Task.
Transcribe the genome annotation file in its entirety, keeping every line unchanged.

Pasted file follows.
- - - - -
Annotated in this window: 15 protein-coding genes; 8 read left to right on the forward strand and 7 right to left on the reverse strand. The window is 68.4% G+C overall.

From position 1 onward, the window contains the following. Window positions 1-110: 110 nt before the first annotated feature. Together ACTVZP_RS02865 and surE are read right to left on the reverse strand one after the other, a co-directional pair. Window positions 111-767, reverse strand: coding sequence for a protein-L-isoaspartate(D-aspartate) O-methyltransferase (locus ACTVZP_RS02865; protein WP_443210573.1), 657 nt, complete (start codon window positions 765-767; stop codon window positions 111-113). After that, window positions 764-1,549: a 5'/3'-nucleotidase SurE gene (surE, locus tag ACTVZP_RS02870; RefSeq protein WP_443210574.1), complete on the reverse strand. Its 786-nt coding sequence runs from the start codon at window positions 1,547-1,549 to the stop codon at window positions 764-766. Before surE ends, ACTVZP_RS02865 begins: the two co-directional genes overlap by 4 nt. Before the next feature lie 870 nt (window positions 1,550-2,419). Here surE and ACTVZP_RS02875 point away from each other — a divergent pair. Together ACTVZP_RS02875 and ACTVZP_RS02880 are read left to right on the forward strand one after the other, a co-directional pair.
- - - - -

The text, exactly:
Annotated in this window: 15 protein-coding genes; 8 read left to right on the forward strand and 7 right to left on the reverse strand. The window is 68.4% G+C overall.

From position 1 onward, the window contains the following. Window positions 1-110: 110 nt before the first annotated feature. Together ACTVZP_RS02865 and surE are read right to left on the reverse strand one after the other, a co-directional pair. Window positions 111-767, reverse strand: coding sequence for a protein-L-isoaspartate(D-aspartate) O-methyltransferase (locus ACTVZP_RS02865; protein WP_443210573.1), 657 nt, complete (start codon window positions 765-767; stop codon window positions 111-113). After that, window positions 764-1,549: a 5'/3'-nucleotidase SurE gene (surE, locus tag ACTVZP_RS02870; RefSeq protein WP_443210574.1), complete on the reverse strand. Its 786-nt coding sequence runs from the start codon at window positions 1,547-1,549 to the stop codon at window positions 764-766. Before surE ends, ACTVZP_RS02865 begins: the two co-directional genes overlap by 4 nt. Before the next feature lie 870 nt (window positions 1,550-2,419). Here surE and ACTVZP_RS02875 point away from each other — a divergent pair. Together ACTVZP_RS02875 and ACTVZP_RS02880 are read left to right on the forward strand one after the other, a co-directional pair.